cover image The Jukebox Man

The Jukebox Man

Jacqueline K. Ogburn. Dial Books, $15.99 (32pp) ISBN 978-0-8037-1429-8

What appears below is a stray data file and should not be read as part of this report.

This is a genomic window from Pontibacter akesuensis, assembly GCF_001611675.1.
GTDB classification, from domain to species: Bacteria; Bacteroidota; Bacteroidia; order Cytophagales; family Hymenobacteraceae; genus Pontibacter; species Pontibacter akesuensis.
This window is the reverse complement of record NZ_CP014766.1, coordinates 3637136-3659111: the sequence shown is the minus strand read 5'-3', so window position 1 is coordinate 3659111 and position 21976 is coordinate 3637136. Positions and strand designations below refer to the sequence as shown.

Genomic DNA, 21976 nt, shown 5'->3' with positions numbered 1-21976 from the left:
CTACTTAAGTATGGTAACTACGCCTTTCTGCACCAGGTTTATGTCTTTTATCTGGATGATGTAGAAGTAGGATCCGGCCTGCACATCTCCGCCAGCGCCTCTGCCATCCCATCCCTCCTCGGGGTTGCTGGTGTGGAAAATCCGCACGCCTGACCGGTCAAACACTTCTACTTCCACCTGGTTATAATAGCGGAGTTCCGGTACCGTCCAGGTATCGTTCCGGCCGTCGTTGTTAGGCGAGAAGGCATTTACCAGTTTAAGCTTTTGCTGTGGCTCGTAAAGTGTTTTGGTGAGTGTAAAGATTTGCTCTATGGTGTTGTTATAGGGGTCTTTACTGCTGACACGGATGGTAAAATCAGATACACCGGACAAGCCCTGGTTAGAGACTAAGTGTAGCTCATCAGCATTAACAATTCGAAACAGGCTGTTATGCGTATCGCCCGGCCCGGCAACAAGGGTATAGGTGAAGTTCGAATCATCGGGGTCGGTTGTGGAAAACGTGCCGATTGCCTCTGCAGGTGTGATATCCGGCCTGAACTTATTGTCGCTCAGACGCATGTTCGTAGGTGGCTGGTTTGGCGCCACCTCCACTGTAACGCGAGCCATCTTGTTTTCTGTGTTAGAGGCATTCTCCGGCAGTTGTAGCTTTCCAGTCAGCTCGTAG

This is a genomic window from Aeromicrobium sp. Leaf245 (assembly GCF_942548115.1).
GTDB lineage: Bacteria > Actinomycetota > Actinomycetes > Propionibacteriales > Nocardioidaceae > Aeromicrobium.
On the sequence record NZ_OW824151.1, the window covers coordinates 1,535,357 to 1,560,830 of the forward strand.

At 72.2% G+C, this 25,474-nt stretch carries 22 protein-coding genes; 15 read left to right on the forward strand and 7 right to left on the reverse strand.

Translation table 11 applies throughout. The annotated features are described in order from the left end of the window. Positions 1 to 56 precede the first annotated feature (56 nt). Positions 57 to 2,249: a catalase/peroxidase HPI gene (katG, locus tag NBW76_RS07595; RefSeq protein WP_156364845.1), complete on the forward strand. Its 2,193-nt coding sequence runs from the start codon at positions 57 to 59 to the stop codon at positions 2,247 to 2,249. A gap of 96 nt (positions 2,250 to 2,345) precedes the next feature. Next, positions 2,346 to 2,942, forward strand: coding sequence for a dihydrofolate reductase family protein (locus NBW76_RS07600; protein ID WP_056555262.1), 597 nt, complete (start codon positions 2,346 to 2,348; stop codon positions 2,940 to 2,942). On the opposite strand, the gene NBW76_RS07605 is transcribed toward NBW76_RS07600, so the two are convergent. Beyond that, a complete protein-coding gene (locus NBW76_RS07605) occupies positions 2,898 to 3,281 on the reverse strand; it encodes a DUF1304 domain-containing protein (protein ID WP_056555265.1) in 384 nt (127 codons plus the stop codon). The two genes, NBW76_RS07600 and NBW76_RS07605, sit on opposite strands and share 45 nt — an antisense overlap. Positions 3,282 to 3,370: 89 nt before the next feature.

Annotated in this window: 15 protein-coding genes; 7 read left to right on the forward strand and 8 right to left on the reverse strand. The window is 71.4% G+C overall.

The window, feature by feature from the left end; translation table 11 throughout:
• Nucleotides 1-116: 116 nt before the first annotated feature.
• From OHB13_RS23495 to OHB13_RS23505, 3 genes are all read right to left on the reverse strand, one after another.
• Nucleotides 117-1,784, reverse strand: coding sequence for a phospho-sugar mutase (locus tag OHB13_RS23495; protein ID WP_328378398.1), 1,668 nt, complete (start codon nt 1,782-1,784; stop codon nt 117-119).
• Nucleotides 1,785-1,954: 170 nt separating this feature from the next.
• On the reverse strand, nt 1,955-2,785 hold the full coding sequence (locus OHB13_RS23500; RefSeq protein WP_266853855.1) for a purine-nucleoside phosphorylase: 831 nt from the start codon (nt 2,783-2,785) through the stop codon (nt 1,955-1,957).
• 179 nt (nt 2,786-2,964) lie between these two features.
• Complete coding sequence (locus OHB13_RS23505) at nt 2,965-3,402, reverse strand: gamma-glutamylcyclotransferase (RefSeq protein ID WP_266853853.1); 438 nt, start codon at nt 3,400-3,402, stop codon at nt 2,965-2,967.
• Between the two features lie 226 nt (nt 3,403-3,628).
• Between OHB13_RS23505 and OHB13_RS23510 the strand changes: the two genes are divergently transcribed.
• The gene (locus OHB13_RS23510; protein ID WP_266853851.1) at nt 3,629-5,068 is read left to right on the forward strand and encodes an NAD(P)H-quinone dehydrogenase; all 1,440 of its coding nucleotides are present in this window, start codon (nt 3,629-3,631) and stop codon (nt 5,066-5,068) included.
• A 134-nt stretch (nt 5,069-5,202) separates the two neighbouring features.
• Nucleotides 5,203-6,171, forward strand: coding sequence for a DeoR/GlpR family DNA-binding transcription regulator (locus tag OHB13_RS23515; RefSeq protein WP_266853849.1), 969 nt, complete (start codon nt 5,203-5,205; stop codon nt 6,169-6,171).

Ogburn (The Reptile Ball) reminisces about the jukebox days of the 1950s through a girl's treasured Saturday spent with her grandfather. Donna's Poppaw is ""a jukebox man. He had jukeboxes in dozens of diners and restaurants, fish camps and truck stops all over the state."" The girl accompanies her grandfather on his rounds as he changes each of his Wurlitzer's selections of 45s and empties the coins into bags to divvy up with the proprietor of each business. The kind man gives Donna her own copy of her favorite record, ""Blue Suede Shoes,"" and the narrative builds as she anticipates arriving home to play it. In a climactic scene, the vinyl disk falls to the floor and is crushed ""into slivers,"" but Poppaw simply selects the song from a nearby jukebox and all is abruptly and unsatisfyingly resolved. Painting in oils on paper, Ransome (Uncle Jed's Barbershop) uses a convincing 1950s palette to capture a bygone era. However, some of the artist's renderings of Donna and Poppaw are uneven and the illustrations only hint at the affection between the two. Readers may well feel they never get to see the bond between granddaughter and grandfather; the book relies on a nostalgia factor that may be lost on children unfamiliar with Elvis Presley. Ages 4-8. (May)